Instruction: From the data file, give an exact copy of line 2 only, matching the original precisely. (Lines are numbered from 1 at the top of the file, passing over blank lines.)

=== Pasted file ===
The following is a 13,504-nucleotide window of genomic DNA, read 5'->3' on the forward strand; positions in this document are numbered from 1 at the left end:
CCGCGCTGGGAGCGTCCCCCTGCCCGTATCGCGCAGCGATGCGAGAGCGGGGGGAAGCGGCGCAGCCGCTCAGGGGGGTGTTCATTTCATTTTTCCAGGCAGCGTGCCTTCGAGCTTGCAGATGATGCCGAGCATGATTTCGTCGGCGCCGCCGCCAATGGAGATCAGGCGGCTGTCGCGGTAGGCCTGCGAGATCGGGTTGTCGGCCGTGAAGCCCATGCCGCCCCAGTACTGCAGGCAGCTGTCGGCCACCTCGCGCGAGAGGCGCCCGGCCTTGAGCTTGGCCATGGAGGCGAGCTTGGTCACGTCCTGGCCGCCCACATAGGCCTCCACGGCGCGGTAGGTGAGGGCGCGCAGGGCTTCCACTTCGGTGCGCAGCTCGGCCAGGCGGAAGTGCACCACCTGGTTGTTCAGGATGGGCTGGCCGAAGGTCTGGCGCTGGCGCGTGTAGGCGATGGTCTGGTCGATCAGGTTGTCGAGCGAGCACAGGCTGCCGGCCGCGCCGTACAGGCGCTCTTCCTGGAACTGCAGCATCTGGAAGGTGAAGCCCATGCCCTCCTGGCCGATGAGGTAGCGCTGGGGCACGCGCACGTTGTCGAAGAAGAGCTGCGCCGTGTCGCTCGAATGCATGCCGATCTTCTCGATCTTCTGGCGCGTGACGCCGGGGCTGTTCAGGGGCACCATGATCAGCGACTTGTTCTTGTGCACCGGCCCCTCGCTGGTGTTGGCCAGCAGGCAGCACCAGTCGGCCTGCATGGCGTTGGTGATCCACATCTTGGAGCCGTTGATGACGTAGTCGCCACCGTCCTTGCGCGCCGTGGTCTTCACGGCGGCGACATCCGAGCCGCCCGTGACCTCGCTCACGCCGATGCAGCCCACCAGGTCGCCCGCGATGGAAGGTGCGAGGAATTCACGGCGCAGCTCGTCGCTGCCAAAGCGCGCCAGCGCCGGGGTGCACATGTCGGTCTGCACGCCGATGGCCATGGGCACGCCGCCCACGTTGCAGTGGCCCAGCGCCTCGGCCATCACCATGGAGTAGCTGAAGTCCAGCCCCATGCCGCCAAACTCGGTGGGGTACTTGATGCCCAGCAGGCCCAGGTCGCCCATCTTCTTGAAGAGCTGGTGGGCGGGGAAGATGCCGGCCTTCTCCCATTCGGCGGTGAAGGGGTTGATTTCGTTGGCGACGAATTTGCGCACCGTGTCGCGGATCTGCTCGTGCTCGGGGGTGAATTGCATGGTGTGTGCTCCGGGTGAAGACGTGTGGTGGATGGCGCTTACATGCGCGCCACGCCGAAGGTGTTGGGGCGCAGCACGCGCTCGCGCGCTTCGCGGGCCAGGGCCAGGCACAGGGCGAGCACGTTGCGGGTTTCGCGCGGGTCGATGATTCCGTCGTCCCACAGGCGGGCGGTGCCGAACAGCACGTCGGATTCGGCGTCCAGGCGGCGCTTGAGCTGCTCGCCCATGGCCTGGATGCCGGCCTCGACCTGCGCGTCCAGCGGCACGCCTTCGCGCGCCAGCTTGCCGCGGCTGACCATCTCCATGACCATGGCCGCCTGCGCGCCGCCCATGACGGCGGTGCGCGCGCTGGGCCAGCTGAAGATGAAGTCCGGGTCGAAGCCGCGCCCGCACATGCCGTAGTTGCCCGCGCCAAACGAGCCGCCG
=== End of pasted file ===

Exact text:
CCGCGCTGGGAGCGTCCCCCTGCCCGTATCGCGCAGCGATGCGAGAGCGGGGGGAAGCGGCGCAGCCGCTCAGGGGGGTGTTCATTTCATTTTTCCAGGCAGCGTGCCTTCGAGCTTGCAGATGATGCCGAGCATGATTTCGTCGGCGCCGCCGCCAATGGAGATCAGGCGGCTGTCGCGGTAGGCCTGCGAGATCGGGTTGTCGGCCGTGAAGCCCATGCCGCCCCAGTACTGCAGGCAGCTGTCGGCCACCTCGCGCGAGAGGCGCCCGGCCTTGAGCTTGGCCATGGAGGCGAGCTTGGTCACGTCCTGGCCGCCCACATAGGCCTCCACGGCGCGGTAGGTGAGGGCGCGCAGGGCTTCCACTTCGGTGCGCAGCTCGGCCAGGCGGAAGTGCACCACCTGGTTGTTCAGGATGGGCTGGCCGAAGGTCTGGCGCTGGCGCGTGTAGGCGATGGTCTGGTCGATCAGGTTGTCGAGCGAGCACAGGCTGCCGGCCGCGCCGTACAGGCGCTCTTCCTGGAACTGCAGCATCTGGAAGGTGAAGCCCATGCCCTCCTGGCCGATGAGGTAGCGCTGGGGCACGCGCACGTTGTCGAAGAAGAGCTGCGCCGTGTCGCTCGAATGCATGCCGATCTTCTCGATCTTCTGGCGCGTGACGCCGGGGCTGTTCAGGGGCACCATGATCAGCGACTTGTTCTTGTGCACCGGCCCCTCGCTGGTGTTGGCCAGCAGGCAGCACCAGTCGGCCTGCATGGCGTTGGTGATCCACATCTTGGAGCCGTTGATGACGTAGTCGCCACCGTCCTTGCGCGCCGTGGTCTTCACGGCGGCGACATCCGAGCCGCCCGTGACCTCGCTCACGCCGATGCAGCCCACCAGGTCGCCCGCGATGGAAGGTGCGAGGAATTCACGGCGCAGCTCGTCGCTGCCAAAGCGCGCCAGCGCCGGGGTGCACATGTCGGTCTGCACGCCGATGGCCATGGGCACGCCGCCCACGTTGCAGTGGCCCAGCGCCTCGGCCATCACCATGGAGTAGCTGAAGTCCAGCCCCATGCCGCCAAACTCGGTGGGGTACTTGATGCCCAGCAGGCCCAGGTCGCCCATCTTCTTGAAGAGCTGGTGGGCGGGGAAGATGCCGGCCTTCTCCCATTCGGCGGTGAAGGGGTTGATTTCGTTGGCGACGAATTTGCGCACCGTGTCGCGGATCTGCTCGTGCTCGGGGGTGAATTGCATGGTGTGTGCTCCGGGTGAAGACGTGTGGTGGATGGCGCTTACATGCGCGCCACGCCGAAGGTGTTGGGGCGCAGCACGCGCTCGCGCGCTTCGCGGGCCAGGGCCAGGCACAGGGCGAGCACGTTGCGGGTTTCGCGCGGGTCGATGATTCCGTCGTCCCACAGGCGGGCGGTGCCGAACAGCACGTCGGATTCGGCGTCCAGGCGGCGCTTGAGCTGCTCGCCCATGGCCTGGATGCCGGCCTCGACCTGCGCGTCCAGCGGCACGCCTTCGCGCGCCAGCTTGCCGCGGCTGACCATCTCCATGACCATGGCCGCCTGCGCGCCGCCCATGACGGCGGTGCGCGCGCTGGGCCAGCTGAAGATGAAGTCCGGGTCGAAGCCGCGCCCGCACATGCCGTAGTTGCCCGCGCCAAACGAGCCGCCG